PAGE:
Furthermore we can only profit from asking how different kinds of knowledge in these collections are appropriated, and controlled, condensed or expanded, accumulated and synthesized, centralized or dispersed. [44] What are the mechanisms and criteria for the accumulation, distribution, and storage of knowledge in these collections, arranged in various ways (alphabetical, thematic order etc.)? What is the precise relationship of these collections with the original texts (homilies, catenae, doxographies, anthologies, commentaries)? What of the audience? The mixed nature of these questions defies a neat distinction between “high” or “low” versions of the questions. Furthermore for some of these texts it has been suggested that their setting is monastic. [45] If so, we have to rethink both the kind of schooling that was available at these monasteries and whether such schooling was imparted only in this setting or we have to assume a wider circulation.

VI. Conclusion

The late antique and Byzantine question and answer literature clearly developed from the classical literary form and preserved many of its features. However there are shifts in emphasis and in use and at times changes. As a result some collections are at times noticeably distinct from their predecessors.

While in many cases avowedly apologetic, this literary form also reflects an aspect of instruction and paideia that deserves more attention than is conventionally given. For it offers us a way of exploring the modalities of instruction in late antiquity and Byzantium not easily recoverable from other sources. On top of providing historians with a rich body of literature to work on, further study of question and answer literature enables us to move from more recognizable, established and well studied ways of instruction acquired from commentaries, treatises etc. to literary forms that employ the question and answer process to achieve the same ends.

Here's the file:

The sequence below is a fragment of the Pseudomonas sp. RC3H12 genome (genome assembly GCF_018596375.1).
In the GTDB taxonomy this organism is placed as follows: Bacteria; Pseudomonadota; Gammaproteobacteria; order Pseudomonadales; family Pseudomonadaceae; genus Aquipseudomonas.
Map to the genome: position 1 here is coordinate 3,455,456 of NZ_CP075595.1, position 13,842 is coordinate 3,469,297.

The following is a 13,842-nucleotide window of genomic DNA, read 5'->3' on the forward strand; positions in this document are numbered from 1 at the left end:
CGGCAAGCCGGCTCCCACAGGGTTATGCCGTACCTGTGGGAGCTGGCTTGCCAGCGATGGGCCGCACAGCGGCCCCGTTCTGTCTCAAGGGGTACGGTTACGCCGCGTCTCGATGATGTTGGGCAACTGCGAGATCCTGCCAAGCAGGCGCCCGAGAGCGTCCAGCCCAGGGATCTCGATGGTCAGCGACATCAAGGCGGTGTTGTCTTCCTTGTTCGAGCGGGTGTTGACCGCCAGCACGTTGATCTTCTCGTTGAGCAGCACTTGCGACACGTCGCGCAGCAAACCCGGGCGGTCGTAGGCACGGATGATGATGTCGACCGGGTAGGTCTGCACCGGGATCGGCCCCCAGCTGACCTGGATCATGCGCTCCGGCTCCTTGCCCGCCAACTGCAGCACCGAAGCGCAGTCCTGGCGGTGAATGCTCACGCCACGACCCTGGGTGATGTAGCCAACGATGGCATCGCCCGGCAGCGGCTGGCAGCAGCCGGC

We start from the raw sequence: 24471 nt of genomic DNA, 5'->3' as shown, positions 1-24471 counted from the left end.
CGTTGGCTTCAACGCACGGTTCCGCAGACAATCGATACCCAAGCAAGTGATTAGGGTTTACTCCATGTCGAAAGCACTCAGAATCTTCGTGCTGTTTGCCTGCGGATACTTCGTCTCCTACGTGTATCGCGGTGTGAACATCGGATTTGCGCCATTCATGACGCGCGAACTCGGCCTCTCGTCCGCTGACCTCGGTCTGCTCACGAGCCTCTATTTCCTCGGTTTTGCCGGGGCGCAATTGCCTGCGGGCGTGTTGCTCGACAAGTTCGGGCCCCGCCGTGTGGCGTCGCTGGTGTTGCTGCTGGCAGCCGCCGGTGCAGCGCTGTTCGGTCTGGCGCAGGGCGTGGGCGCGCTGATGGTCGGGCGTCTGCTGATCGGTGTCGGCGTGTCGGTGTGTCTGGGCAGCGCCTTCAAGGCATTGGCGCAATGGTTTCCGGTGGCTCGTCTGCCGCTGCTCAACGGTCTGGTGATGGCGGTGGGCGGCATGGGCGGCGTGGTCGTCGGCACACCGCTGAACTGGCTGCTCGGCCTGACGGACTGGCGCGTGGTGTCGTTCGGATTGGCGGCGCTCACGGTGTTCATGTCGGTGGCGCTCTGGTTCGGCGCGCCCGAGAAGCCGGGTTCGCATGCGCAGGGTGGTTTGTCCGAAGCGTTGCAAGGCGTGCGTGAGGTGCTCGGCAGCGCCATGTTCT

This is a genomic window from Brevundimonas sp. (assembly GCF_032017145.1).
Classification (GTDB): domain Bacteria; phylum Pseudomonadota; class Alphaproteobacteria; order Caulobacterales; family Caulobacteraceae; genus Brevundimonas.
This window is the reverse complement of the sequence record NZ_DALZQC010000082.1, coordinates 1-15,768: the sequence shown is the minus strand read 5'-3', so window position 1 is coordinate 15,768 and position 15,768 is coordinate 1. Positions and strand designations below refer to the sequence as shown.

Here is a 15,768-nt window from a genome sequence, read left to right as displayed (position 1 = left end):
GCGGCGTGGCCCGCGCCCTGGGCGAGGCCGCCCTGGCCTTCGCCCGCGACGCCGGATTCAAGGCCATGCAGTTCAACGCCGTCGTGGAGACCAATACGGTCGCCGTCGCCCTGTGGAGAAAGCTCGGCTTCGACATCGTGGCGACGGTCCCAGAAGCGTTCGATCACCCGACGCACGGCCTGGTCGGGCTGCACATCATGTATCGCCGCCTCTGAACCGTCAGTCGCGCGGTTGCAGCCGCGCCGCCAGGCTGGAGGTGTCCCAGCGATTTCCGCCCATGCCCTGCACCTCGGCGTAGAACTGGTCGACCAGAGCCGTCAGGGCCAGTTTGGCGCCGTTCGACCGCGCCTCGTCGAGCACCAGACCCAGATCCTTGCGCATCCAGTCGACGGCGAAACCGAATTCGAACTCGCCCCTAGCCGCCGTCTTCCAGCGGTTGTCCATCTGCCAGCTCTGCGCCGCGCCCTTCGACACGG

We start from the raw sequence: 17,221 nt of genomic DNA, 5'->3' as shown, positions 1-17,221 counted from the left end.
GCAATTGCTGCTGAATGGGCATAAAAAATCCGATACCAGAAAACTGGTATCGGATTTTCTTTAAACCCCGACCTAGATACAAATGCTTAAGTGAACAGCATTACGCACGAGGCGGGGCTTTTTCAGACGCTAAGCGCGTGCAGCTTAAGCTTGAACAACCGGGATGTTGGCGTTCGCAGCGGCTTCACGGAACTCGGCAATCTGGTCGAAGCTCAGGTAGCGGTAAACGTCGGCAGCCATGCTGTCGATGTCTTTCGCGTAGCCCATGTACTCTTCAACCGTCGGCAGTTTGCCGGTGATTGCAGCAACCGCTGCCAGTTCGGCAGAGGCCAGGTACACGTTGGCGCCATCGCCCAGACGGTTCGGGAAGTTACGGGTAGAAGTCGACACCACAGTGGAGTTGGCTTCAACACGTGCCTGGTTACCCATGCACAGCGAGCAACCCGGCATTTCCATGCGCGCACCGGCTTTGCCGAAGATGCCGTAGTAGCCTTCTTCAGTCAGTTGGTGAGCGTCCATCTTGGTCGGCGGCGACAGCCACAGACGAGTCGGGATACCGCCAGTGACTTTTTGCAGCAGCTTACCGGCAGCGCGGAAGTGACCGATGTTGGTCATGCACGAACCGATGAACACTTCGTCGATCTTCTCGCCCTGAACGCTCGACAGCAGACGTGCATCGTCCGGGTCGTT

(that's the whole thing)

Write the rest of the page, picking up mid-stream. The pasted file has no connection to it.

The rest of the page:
I hope to have shown that an approach to this body of literature based upon the considerations that I have outlined above will enhance our understanding and appreciation of these works and will create a new way of looking at this literature.

Combined with other forms of evidence it will illuminate both the various processes of schooling and—on a broader level—the way knowledge was organized and imparted. As a result of this it is not easy to dissociate this literature from the dynamic engagements between teacher and student or preacher and audience and the dialogical pedagogy that this implies. But more importantly through this literature we catch a glimpse of something more elusive but which almost certainly happened/took place at the time: the inquiry, the disputation, the instruction and the social realities around them.

Works Cited

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———. ‘Texts as Weapons: Polemic in the Byzantine Dark Ages’, in A.K. Bowman and G. Woolf (eds), Literacy and Power in the Ancient World (Cambridge: 1994), 198–215.

Colonna, Maria Minniti. Ammonio/Zacaria Scolastico (Napoli: 1973).

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D’Anna, Alberto. Sulla resurrezione: Discorso cristiano del II secolo (Brescia: 2001).

Dörrie, Heinrich and Hermann Dörries. ‘Erotapokriseis’, Reallexikon für Antike und Christentum 6 (1966): 342–370. Edwards, Mark. Neoplatonic Saints: The Lives of Plotinus and Proclus by Their Students (Liverpool: 2000).

Garton, Ch. and L.G. Westerink. On Predestined Terms of Life (Buffalo: 1979).

Garzya, Antonio. ‘Testi letterari d’uso strumentale’, Jahrbuch der Österreichischen Byzantinistik 31.1 (1981): 263–287.

———. ‘Appunti sulle erotapokriseis’, Vetera Christianorum 29 (1992): 305–314.

Giard, Luce and Christian Jacob (eds), Des Alexandries (2 vols, Paris, 2001-2003).

Haldon, John. ‘The Works of Anastasius of Sinai: A Key Source for the History of Seventh-Century East Mediterranean Society and Belief ’, in Averil Cameron and Lawrence I. Conrad (eds), The Byzantine and Early Islamic Near East: Papers of the First Workshop on Late Antiquity and Early Islam (Princeton: 1992), 107–147.

Harakas, Stanley S. The Orthodox Church: 455 Questions and Answers (Minneapolis, Minn.: 1987).

Heinrici, Georg C.F. Griechisch-Byzantinische Gesprächsbücher und Verwandtes aus Sammelhandschriften (Leipzig: 1911).

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Ieraci Bio, Anna Maria. ‘L’ ἘΡΩΤΑΠΟΚΡΙΣΙΣ nella letteratura medica’, in C. Moreschini (ed.), Esegesi, parafrasi e compilazione in età tardoantica: atti del terzo Convegno dell’Associazione di studi tardoantichi (Napoli: 1995), 187–207.

Jacob, Christian. ‘La bibliothèque et le livre. Formes de l’encyclopédisme alexandrine’, Diogenes 178, vol. 45:2, summer (1997): 64-85.

———. ‘Questions sur les questions: archéologie d’une pratique intellectuelle et d’une forme discursive’, in Annelie Volgers and Claudio Zamagni (eds), Erotapokriseis: Early Christian Question and Answer Literature in Context (Louvain: 2004), 25–54.

Johnson, Allan E. ‘Rhetorical Criticism in Eusebius’ Gospel Questions’, Studia Patristica 18.1 (1989): 33–39.